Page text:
Brandon Fradd is a hedge fund manager who previously ran Apollo Medical Partners with a guy named James Melcher. Melcher claims that Fradd cheated him out of $6 million in profits. Fradd claims that Melcher was never owed those profits in the first place, as per their profit-sharing agreement. Initially, Fradd attempted to argue that because his former partner never made a stink about his cut while they were working together, he wasn’t entitled to anything after the fact. When that argument proved unconvincing, he turned to Plan B, the (alleged) forging of a document that conveniently contained “an amendment to the profit agreement [that] undermine Melcher’s claim.”
Unfortunately for Fradd, someone on the other side had to go and call in an “ink expert,” which sent him scrambling to figure out Plan C, in order avoid to the prison sentence that generally comes with forging documents. Let him know what you think. Please consider that he didn’t have much time to come with this: Read more »
The panel– moderated by Morgan Stanley’s chief US economist, Vincent Reinhart, and featuring Jeff Vinik of Vinik Asset Management, Ken Ebberts of Goldman Sachs Investment Partners, Michael Novogratz of Fortress Investment Group, and Rob Citrone of Discovery Capital Management– was asked to grade Ben Bernanke. Everyone on the panel gave the Federal Reserve Chairman an “A” or a “B; Paul Singer gave a “D.” [Absolute Return]
Carl Icahn isn’t letting his historic, televised, verbal beat-down of Bill Ackman distract him from the thing that, unlike this Ackman guy, he likes: namely, harassing companies to do his bidding. Read more »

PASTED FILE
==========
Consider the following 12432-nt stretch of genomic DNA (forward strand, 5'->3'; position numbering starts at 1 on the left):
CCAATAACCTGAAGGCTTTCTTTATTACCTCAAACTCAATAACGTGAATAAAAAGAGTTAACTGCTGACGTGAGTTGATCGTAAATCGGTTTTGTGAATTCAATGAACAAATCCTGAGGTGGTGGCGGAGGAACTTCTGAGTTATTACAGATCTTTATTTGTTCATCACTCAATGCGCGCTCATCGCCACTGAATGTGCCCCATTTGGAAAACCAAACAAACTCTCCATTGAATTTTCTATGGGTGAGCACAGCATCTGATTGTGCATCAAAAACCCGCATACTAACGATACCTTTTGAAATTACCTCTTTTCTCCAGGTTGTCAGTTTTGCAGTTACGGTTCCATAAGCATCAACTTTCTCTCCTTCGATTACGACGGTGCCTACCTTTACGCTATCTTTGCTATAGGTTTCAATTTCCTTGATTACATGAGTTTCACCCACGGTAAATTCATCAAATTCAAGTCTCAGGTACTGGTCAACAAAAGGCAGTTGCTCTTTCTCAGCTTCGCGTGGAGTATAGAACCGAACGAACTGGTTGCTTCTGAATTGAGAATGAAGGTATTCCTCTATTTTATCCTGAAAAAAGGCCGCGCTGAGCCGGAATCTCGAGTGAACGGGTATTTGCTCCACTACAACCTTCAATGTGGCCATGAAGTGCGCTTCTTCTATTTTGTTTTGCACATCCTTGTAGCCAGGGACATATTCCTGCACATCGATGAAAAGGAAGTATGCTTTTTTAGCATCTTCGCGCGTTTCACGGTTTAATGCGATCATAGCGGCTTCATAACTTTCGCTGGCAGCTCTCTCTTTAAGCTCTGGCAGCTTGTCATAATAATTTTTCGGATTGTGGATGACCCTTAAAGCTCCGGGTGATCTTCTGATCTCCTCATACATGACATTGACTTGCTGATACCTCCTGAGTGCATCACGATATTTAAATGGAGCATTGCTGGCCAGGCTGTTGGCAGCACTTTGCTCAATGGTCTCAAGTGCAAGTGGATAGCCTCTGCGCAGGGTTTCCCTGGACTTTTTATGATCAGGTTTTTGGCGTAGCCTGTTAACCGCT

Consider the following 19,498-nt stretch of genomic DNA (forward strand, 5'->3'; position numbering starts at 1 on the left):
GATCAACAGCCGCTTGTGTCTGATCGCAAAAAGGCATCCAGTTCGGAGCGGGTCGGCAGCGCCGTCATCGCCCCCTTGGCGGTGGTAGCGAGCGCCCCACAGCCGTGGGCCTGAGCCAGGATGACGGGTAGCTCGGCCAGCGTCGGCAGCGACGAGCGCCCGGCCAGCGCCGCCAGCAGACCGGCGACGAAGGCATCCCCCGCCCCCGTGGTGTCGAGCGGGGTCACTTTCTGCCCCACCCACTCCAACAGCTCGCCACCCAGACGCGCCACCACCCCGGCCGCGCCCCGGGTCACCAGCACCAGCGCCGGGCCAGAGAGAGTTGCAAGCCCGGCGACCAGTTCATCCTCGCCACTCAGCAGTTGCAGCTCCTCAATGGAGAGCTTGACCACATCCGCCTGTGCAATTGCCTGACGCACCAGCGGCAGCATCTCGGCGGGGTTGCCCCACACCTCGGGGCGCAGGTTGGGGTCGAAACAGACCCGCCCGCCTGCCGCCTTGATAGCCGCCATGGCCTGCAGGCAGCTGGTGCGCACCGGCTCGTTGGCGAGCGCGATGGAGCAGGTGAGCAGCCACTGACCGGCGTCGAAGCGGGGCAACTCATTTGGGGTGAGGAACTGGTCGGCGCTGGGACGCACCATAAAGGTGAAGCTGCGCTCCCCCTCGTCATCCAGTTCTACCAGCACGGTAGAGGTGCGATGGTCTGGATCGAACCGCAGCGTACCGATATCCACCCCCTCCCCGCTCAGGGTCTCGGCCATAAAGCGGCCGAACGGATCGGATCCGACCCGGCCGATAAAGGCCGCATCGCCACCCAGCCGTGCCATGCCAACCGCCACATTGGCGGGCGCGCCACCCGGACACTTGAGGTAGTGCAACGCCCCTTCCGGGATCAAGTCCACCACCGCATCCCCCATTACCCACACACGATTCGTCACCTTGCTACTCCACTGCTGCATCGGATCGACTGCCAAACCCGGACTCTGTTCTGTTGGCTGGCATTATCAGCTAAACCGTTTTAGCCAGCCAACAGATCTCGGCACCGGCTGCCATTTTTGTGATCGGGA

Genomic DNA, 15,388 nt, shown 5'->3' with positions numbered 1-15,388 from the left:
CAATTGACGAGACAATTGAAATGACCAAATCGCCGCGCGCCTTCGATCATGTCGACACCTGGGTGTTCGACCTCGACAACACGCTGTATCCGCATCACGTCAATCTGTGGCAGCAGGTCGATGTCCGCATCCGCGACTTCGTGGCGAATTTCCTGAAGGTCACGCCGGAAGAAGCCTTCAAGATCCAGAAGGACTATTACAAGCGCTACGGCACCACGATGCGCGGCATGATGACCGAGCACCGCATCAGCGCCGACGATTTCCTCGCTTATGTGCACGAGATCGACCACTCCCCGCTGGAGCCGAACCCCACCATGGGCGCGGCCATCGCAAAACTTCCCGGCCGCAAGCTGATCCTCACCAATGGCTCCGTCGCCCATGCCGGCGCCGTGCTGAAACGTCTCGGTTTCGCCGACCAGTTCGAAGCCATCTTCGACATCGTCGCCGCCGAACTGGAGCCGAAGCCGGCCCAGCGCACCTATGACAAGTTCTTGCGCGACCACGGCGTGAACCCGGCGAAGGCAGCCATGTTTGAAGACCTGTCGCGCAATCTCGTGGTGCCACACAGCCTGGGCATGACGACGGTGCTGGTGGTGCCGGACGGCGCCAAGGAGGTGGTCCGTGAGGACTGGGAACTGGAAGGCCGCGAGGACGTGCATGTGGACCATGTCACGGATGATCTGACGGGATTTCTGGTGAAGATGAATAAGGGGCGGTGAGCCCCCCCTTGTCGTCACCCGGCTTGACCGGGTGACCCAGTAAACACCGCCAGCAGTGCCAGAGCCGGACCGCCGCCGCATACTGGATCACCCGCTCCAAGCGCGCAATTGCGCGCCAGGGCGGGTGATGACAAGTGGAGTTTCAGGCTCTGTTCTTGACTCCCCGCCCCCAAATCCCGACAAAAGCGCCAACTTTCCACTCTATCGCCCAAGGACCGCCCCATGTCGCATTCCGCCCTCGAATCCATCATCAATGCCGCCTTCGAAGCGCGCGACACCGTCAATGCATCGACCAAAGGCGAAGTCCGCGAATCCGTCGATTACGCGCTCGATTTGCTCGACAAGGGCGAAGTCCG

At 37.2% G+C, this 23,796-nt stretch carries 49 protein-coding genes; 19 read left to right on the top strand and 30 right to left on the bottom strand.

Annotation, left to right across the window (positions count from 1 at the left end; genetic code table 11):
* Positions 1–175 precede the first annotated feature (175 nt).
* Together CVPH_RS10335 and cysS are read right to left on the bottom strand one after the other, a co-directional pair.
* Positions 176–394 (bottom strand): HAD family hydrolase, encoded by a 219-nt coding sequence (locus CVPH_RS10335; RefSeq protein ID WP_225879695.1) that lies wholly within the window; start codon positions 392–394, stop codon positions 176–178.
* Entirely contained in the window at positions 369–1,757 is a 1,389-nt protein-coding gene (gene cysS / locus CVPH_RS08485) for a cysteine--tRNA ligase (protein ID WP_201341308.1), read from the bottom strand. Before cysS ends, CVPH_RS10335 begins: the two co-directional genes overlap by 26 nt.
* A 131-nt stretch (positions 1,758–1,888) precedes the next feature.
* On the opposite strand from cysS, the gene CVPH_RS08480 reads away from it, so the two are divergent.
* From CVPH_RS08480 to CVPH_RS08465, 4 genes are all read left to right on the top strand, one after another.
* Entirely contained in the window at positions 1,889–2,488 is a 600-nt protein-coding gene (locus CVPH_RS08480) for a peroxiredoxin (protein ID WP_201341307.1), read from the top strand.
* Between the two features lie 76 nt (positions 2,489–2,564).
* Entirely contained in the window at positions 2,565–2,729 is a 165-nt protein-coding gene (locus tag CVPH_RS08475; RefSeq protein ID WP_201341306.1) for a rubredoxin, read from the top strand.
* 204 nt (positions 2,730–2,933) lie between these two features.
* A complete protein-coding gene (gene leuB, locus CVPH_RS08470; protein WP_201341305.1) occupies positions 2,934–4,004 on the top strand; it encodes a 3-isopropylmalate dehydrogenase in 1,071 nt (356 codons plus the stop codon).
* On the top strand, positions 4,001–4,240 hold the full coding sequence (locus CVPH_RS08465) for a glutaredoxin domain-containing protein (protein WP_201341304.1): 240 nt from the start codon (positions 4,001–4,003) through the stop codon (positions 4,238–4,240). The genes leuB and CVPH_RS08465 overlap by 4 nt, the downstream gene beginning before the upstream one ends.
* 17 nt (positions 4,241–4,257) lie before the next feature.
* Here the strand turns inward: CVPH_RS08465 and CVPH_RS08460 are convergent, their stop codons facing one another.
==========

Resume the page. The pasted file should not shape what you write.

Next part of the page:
In response to Icahn telling Bloomberg he neither likes nor respects the Pershing Square founder, Bill Ackman got a couple important points of his chest last night, the first being that the feeling’s mutual, the second just a little bit of Wall Street trivia: you can tell Carl Icahn is lying if his lips are moving. Read more »
And anchor Stephanie Ruhle’s Joe Namath moment, which we’ll allow, because he really does have a beautiful singing voice.
When Chris Hansen wanted to found a hedge fund, he did it in San Francisco; his hometown, Seattle, apparently lacked the caché.
But Hansen hasn’t forgotten where he comes from. And he still bleeds green and gold, even five years after the SuperSonics played their last game in the KeyArena.
Crucially, however, and crucially unlike any fans of, say, a former Los Angeles football team, the New Jersey Nets, Atlanta Thrashers, Montréal Expos, Vancouver Grizzlies, Hartford Whalers and Québec Nordiques, Hansen has both the wherewithal to buy Seattle a new basketball team and build it a new arena, an available badly-run franchise on the block, and the ability to overlook the fact that he’s doing the same thing to Sacramento that Oklahoma City did to Seattle in 2008. Or, for that matter, what Sacramento did to Kansas City in 1985. Read more »